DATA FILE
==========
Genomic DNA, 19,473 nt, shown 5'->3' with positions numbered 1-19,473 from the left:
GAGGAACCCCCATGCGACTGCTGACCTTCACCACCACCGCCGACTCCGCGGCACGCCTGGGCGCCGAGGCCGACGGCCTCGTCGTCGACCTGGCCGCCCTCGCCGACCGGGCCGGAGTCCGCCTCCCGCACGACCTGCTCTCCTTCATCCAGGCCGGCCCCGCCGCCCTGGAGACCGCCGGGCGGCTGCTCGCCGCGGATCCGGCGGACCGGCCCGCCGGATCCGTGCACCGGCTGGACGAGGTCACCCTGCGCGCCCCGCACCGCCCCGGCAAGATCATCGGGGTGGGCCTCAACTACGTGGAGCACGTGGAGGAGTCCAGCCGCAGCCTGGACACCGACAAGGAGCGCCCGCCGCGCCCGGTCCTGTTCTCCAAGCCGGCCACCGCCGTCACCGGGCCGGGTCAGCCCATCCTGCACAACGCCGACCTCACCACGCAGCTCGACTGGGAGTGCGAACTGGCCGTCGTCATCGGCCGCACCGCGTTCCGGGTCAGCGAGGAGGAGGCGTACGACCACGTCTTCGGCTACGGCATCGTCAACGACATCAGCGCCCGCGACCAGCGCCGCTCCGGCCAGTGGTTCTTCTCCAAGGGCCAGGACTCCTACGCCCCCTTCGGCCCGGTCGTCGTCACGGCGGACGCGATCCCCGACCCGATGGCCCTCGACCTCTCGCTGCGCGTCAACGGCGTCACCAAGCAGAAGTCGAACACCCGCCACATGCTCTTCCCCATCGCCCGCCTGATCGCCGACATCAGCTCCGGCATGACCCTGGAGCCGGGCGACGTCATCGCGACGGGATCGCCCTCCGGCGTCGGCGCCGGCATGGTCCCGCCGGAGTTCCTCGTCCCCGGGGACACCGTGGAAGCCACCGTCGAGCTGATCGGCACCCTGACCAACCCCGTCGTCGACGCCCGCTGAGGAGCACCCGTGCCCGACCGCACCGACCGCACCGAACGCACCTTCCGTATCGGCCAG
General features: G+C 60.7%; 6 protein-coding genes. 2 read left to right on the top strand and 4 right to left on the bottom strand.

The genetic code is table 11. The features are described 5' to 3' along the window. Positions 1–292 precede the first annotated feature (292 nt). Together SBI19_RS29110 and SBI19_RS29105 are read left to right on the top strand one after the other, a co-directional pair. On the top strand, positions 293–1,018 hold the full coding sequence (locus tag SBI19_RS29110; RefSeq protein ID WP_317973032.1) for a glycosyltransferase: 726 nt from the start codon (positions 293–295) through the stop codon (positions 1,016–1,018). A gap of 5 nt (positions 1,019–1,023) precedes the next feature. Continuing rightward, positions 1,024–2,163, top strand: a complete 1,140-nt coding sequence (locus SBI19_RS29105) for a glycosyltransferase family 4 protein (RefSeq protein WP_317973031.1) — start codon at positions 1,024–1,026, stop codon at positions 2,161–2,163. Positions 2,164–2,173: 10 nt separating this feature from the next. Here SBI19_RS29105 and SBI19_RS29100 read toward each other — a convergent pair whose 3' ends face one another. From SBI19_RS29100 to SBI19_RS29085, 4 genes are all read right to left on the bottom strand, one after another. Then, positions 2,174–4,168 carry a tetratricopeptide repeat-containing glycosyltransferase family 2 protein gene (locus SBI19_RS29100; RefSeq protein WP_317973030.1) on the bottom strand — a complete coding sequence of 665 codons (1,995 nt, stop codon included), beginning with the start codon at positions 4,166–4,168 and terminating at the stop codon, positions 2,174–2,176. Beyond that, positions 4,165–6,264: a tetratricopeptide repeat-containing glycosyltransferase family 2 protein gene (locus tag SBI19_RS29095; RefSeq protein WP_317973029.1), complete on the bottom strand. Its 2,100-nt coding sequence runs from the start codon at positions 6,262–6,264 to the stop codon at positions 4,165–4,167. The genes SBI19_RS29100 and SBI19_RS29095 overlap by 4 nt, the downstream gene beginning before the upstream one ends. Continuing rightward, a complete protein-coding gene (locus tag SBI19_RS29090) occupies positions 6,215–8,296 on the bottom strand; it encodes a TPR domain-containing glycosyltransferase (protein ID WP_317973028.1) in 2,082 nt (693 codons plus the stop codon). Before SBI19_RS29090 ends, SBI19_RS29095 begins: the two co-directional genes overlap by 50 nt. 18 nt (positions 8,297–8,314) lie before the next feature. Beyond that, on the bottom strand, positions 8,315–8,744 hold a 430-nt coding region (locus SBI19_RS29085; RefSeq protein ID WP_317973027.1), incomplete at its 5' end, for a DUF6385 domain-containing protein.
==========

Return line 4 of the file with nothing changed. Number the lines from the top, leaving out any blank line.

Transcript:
The genetic code is table 11. The features are described 5' to 3' along the window. Positions 1–292 precede the first annotated feature (292 nt). Together SBI19_RS29110 and SBI19_RS29105 are read left to right on the top strand one after the other, a co-directional pair. On the top strand, positions 293–1,018 hold the full coding sequence (locus tag SBI19_RS29110; RefSeq protein ID WP_317973032.1) for a glycosyltransferase: 726 nt from the start codon (positions 293–295) through the stop codon (positions 1,016–1,018). A gap of 5 nt (positions 1,019–1,023) precedes the next feature. Continuing rightward, positions 1,024–2,163, top strand: a complete 1,140-nt coding sequence (locus SBI19_RS29105) for a glycosyltransferase family 4 protein (RefSeq protein WP_317973031.1) — start codon at positions 1,024–1,026, stop codon at positions 2,161–2,163. Positions 2,164–2,173: 10 nt separating this feature from the next. Here SBI19_RS29105 and SBI19_RS29100 read toward each other — a convergent pair whose 3' ends face one another. From SBI19_RS29100 to SBI19_RS29085, 4 genes are all read right to left on the bottom strand, one after another. Then, positions 2,174–4,168 carry a tetratricopeptide repeat-containing glycosyltransferase family 2 protein gene (locus SBI19_RS29100; RefSeq protein WP_317973030.1) on the bottom strand — a complete coding sequence of 665 codons (1,995 nt, stop codon included), beginning with the start codon at positions 4,166–4,168 and terminating at the stop codon, positions 2,174–2,176. Beyond that, positions 4,165–6,264: a tetratricopeptide repeat-containing glycosyltransferase family 2 protein gene (locus tag SBI19_RS29095; RefSeq protein WP_317973029.1), complete on the bottom strand. Its 2,100-nt coding sequence runs from the start codon at positions 6,262–6,264 to the stop codon at positions 4,165–4,167. The genes SBI19_RS29100 and SBI19_RS29095 overlap by 4 nt, the downstream gene beginning before the upstream one ends. Continuing rightward, a complete protein-coding gene (locus tag SBI19_RS29090) occupies positions 6,215–8,296 on the bottom strand; it encodes a TPR domain-containing glycosyltransferase (protein ID WP_317973028.1) in 2,082 nt (693 codons plus the stop codon). Before SBI19_RS29090 ends, SBI19_RS29095 begins: the two co-directional genes overlap by 50 nt. 18 nt (positions 8,297–8,314) lie before the next feature. Beyond that, on the bottom strand, positions 8,315–8,744 hold a 430-nt coding region (locus SBI19_RS29085; RefSeq protein ID WP_317973027.1), incomplete at its 5' end, for a DUF6385 domain-containing protein.